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Little Girl, Wake Up

I seem to have learned to breathe again, for now. I’m breathing in a natural rhythm on my own, and listening to the soft whir of machines as they breathe for my daughter. Has a part of me died, that I can do so easily what I know she cannot?

When Kiara was in my belly it was excruciating to have to wait for weeks between scans, unable to see with my own eyes that she was alive and growing well. And then after she was born, a perfectly healthy little pink bundle, I would watch her every breath, the weighty responsibility of keeping my gift alive unbearably heavy on my twenty-five-year-old shoulders. I would sit up in bed with her sleeping on my chest, drifting into a light sleep, my body in tune with hers. And when she skipped a breath, as newborns are prone to do, my breath skipped too, and I woke each time in a panic.

Eventually I felt God whisper, “Are you ready to let me do my job, so you can get back to yours?

And I realized that I was meant to be her mother, not the God who gave her each breath, and I surrendered her breathing into his hands, and tucked her into her crib. After that I was better able to mother her, leaving God to do the heavy lifting.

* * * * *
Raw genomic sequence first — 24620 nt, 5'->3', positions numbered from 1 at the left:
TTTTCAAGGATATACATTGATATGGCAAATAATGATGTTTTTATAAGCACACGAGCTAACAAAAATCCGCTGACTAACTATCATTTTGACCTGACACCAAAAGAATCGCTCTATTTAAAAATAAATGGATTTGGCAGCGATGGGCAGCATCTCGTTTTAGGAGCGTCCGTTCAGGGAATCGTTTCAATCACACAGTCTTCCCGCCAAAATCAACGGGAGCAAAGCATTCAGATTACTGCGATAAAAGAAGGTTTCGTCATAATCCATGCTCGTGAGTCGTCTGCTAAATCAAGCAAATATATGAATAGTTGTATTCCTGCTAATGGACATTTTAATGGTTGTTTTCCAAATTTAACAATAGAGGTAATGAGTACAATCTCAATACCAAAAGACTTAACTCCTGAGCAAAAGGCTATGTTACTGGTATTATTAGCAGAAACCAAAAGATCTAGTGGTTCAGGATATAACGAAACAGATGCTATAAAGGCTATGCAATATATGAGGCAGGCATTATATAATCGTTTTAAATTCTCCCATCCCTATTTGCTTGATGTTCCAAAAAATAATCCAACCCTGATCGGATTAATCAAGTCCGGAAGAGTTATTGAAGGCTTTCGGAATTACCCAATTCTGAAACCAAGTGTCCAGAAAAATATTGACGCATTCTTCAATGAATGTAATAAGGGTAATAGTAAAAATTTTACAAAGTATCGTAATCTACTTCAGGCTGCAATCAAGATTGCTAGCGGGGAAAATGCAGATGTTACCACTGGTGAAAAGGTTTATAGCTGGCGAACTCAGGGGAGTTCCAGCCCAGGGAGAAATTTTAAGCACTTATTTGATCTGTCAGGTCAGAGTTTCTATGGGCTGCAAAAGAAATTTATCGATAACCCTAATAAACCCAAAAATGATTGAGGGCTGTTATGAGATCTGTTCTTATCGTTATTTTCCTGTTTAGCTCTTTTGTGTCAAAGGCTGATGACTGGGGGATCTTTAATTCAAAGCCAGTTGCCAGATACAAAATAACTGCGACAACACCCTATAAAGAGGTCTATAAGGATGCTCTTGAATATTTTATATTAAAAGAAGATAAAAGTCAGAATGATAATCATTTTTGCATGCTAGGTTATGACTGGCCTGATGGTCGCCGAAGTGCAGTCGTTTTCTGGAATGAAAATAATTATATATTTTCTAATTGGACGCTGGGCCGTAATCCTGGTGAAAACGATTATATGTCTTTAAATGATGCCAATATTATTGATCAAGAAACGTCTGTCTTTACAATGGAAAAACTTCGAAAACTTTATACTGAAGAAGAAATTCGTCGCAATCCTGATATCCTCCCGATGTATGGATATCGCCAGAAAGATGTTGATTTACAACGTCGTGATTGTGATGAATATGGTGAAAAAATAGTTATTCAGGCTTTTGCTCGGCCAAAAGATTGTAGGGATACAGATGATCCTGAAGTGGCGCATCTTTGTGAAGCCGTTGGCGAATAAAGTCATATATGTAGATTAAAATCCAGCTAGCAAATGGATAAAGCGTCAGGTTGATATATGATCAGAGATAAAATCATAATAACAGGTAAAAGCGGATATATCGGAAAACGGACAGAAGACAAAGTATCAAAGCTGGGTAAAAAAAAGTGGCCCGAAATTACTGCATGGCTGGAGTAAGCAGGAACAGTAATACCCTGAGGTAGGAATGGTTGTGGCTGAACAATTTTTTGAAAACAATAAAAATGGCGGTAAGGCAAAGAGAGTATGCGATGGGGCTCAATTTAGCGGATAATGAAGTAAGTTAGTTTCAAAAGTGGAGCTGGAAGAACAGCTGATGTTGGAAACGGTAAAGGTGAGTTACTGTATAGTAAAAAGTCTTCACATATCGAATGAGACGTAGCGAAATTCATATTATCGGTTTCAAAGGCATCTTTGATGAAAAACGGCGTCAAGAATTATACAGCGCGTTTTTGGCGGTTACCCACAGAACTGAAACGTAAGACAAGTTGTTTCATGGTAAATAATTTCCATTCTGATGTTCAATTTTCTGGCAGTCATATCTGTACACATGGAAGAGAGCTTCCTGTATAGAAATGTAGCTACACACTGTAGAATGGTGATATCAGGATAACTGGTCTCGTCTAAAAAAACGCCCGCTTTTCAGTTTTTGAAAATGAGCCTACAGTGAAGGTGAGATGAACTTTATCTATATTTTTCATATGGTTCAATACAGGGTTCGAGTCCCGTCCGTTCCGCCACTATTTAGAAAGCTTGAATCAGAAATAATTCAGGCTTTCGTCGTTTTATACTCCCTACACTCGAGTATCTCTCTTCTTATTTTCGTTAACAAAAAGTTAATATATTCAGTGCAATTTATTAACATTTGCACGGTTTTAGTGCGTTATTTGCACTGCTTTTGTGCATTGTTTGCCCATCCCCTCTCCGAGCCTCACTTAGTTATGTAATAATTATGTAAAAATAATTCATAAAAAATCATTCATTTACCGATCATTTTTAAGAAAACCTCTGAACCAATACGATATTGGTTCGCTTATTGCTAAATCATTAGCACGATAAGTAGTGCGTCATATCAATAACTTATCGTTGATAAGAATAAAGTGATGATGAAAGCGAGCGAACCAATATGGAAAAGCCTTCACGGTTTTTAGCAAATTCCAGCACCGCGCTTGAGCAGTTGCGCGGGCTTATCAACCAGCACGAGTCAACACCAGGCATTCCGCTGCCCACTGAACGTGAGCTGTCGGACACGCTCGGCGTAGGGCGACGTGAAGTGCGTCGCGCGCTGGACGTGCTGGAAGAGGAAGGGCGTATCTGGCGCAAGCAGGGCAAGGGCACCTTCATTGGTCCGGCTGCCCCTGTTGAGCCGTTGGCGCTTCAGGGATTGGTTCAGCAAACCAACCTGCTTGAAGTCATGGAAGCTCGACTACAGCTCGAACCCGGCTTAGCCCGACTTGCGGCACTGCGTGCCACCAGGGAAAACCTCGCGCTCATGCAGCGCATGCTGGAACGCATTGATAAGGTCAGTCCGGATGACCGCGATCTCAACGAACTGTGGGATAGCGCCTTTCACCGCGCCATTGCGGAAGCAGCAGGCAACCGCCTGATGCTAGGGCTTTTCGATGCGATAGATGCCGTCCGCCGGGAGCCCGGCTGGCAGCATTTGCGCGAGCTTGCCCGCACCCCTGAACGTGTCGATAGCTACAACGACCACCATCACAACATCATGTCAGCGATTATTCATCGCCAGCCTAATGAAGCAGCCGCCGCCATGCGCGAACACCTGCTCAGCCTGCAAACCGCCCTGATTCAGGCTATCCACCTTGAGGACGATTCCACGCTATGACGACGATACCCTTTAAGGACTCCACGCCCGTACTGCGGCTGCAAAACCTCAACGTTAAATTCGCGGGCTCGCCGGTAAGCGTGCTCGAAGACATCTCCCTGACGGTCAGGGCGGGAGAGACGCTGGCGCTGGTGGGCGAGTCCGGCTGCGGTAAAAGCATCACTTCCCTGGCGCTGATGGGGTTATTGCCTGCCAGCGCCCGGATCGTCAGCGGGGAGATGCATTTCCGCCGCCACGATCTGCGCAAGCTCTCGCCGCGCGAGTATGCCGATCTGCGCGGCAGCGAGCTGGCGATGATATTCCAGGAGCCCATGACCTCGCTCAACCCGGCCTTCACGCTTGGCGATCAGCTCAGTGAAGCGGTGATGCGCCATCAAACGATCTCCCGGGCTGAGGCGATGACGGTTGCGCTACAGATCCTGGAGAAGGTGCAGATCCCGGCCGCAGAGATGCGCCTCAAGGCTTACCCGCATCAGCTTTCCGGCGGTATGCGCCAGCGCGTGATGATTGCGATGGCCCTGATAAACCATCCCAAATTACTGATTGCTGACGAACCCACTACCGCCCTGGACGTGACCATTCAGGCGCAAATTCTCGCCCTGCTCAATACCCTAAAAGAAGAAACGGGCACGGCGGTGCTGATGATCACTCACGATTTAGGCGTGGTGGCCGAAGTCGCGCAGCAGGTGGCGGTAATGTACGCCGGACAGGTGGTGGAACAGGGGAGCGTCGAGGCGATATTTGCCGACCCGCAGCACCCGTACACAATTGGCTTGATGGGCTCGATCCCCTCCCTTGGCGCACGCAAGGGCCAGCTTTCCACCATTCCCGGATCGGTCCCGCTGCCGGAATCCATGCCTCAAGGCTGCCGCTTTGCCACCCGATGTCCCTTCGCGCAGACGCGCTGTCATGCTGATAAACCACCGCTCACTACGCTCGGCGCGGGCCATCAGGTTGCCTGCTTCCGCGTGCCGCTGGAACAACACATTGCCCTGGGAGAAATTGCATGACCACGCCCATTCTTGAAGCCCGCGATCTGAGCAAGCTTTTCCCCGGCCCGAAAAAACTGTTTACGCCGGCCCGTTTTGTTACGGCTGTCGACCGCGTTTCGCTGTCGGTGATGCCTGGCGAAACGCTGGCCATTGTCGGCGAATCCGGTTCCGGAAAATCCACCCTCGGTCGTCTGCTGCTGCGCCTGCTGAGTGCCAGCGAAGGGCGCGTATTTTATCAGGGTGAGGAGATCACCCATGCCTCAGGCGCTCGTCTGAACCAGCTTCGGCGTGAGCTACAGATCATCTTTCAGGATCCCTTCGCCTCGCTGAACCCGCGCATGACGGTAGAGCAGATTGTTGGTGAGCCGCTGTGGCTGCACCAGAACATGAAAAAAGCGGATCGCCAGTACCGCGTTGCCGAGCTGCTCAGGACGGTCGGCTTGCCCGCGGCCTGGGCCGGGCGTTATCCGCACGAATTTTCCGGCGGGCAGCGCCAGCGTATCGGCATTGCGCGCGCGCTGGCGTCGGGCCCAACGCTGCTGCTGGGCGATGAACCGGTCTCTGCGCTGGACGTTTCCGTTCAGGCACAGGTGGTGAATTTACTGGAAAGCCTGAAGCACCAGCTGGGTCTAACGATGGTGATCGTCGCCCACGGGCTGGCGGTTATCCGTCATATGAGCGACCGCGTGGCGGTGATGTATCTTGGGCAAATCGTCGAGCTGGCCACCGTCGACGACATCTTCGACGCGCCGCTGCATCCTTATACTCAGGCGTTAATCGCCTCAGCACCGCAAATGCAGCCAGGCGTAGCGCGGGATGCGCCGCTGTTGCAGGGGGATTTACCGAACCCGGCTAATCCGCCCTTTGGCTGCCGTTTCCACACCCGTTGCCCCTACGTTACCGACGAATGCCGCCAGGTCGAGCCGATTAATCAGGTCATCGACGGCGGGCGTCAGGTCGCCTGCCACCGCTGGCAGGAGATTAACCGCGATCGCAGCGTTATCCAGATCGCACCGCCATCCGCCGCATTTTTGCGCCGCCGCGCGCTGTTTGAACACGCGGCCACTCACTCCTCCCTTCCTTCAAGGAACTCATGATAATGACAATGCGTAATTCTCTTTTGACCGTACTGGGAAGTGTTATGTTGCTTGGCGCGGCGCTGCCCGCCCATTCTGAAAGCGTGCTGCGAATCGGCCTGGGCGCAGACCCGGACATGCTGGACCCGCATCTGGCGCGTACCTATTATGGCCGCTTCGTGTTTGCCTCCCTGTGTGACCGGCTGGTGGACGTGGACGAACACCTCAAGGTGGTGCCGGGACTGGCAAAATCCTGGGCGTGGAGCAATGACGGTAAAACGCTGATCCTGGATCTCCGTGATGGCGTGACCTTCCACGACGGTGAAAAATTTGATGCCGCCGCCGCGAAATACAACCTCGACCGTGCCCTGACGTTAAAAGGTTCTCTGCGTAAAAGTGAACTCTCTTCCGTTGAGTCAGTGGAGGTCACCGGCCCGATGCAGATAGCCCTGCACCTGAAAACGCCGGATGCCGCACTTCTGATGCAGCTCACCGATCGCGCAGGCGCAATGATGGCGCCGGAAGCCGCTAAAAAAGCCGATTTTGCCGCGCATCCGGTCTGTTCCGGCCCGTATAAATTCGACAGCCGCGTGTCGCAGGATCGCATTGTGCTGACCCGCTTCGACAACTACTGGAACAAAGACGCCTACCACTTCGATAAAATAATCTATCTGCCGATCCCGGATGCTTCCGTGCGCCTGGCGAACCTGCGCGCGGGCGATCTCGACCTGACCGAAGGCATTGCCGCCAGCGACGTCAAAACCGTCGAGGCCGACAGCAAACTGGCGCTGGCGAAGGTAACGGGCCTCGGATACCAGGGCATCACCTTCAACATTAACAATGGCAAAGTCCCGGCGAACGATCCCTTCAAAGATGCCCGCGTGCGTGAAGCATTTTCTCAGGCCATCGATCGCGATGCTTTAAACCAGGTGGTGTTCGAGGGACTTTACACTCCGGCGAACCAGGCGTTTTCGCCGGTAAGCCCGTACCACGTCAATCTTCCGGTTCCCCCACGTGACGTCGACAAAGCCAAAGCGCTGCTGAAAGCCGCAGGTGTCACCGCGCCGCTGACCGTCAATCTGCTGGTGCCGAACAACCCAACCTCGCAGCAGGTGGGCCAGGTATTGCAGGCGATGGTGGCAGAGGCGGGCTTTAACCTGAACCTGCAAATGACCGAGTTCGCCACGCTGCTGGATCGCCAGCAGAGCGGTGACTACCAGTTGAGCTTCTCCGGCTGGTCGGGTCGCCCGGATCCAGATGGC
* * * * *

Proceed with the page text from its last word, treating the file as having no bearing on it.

Today, I’m being tested on how well I learned that lesson. I disconnect my chest from hers, but I wonder if she can live if I lose concentration on willing her to do so. She is still fighting for her life. How can I step out of the fight and take a nap? How can I close the door of my mind to thoughts of her?

Guilt is peeking over the wall, knocking at the gate and hoping for an invitation. He remains outside where Fear was relegated. The prayer warriors have built a wall around us and both Fear and Guilt know, it’s “By Invitation Only”. I shake my head, and they slink away again.

Breathe, baby girl. Wake up, little girl. Talitha koum. Little girl, wake up.

She is tucked into bed, the machines whirring quietly. And I close my eyes. And breathe.

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